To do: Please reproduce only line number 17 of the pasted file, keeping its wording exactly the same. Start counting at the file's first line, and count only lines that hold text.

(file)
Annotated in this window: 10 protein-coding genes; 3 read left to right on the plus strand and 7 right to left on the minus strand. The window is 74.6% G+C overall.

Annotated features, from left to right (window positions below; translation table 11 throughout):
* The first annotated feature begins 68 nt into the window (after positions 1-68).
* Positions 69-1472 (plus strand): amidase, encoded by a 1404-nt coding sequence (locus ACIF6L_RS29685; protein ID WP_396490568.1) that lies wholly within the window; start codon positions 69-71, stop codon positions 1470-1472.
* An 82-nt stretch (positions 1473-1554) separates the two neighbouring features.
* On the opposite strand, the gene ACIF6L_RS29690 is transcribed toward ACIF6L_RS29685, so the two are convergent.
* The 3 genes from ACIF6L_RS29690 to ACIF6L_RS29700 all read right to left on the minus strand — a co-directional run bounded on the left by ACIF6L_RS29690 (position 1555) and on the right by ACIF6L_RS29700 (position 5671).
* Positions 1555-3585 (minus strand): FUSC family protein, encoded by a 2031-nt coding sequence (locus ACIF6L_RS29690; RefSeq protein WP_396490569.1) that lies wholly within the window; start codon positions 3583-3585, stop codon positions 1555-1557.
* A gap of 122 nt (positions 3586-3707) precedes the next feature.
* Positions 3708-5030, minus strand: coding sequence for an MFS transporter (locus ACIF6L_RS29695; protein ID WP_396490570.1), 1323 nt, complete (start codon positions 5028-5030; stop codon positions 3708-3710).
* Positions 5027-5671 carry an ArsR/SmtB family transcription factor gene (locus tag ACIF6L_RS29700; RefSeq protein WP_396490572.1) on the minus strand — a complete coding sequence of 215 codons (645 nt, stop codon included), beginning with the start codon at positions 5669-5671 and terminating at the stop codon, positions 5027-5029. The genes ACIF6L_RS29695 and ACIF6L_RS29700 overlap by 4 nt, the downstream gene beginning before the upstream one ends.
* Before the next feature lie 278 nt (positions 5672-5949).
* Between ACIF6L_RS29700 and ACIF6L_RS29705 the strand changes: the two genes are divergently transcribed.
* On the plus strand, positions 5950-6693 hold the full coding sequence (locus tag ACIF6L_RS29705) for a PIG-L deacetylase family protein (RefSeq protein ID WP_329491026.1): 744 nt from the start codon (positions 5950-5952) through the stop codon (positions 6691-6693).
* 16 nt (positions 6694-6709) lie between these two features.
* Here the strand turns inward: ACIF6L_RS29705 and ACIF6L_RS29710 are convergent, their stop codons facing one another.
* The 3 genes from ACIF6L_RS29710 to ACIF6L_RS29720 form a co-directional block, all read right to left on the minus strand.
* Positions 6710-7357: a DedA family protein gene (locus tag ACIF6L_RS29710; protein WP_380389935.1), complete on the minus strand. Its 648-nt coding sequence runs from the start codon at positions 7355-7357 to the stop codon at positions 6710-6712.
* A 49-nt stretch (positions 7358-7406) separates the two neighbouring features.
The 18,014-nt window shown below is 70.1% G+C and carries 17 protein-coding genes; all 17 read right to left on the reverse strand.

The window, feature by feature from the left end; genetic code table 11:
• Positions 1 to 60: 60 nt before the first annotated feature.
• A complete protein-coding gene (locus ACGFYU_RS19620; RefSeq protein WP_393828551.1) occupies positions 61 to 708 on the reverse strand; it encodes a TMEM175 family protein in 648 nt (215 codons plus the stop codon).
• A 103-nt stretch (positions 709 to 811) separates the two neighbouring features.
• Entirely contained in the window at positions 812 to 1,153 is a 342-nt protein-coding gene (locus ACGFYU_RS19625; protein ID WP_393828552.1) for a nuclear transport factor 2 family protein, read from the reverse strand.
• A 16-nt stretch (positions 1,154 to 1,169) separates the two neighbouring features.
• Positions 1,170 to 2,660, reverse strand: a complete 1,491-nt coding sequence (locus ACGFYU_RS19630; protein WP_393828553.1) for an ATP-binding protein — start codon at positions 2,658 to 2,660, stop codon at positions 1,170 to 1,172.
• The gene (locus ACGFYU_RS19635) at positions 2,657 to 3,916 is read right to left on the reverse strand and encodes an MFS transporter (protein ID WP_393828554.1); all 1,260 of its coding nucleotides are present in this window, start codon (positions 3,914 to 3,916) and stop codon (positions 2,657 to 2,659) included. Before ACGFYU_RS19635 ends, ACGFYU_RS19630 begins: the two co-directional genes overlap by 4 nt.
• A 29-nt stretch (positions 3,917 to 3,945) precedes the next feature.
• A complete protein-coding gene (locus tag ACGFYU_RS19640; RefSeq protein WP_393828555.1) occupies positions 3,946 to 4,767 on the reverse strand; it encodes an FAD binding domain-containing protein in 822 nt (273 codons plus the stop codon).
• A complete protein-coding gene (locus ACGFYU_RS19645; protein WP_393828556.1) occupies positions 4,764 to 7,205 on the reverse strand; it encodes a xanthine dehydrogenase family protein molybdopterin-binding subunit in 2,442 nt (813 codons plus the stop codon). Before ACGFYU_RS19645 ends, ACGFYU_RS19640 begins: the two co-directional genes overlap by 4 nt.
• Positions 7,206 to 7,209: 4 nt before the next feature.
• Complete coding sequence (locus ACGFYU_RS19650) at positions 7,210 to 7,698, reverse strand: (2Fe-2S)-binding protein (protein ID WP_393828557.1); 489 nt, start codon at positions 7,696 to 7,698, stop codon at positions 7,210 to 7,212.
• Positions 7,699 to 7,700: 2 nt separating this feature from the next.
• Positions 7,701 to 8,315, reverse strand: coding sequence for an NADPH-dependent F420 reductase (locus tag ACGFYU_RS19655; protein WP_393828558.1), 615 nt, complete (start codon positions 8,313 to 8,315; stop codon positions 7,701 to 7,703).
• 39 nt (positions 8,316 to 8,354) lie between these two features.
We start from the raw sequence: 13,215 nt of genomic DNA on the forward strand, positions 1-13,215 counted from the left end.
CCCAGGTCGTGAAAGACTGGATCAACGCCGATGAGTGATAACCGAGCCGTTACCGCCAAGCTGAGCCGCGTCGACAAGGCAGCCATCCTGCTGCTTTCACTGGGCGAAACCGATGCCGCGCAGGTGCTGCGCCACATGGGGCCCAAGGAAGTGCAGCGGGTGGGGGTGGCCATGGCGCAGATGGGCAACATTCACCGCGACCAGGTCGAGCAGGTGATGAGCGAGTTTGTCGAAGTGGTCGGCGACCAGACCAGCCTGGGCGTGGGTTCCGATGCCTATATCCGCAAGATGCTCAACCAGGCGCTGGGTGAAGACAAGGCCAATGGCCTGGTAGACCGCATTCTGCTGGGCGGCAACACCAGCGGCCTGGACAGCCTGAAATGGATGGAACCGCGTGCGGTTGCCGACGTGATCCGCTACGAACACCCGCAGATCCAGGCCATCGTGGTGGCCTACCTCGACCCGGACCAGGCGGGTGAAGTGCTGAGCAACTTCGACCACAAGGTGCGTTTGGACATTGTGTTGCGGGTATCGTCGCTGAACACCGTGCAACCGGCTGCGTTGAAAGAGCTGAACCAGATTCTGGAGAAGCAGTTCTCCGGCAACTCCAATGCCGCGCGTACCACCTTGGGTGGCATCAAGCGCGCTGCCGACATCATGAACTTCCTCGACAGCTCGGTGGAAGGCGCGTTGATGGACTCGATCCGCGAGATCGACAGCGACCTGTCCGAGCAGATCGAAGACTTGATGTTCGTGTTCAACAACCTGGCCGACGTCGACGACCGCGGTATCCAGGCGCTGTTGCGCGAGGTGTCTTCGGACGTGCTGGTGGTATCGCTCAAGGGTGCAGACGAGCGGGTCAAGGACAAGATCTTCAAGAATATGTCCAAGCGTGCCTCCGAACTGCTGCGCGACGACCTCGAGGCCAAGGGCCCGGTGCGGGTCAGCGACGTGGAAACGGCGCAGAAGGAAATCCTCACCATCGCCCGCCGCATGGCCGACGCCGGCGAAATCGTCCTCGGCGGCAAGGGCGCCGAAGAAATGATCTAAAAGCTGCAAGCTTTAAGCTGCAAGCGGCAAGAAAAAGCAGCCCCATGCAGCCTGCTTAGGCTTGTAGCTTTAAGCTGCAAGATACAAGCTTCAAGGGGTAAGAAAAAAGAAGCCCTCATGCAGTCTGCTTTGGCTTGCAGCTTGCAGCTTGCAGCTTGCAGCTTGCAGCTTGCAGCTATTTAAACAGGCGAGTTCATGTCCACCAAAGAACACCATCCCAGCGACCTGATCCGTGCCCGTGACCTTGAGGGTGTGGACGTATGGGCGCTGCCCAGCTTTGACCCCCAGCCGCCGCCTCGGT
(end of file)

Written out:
* The 3 genes from ACIF6L_RS29710 to ACIF6L_RS29720 form a co-directional block, all read right to left on the minus strand.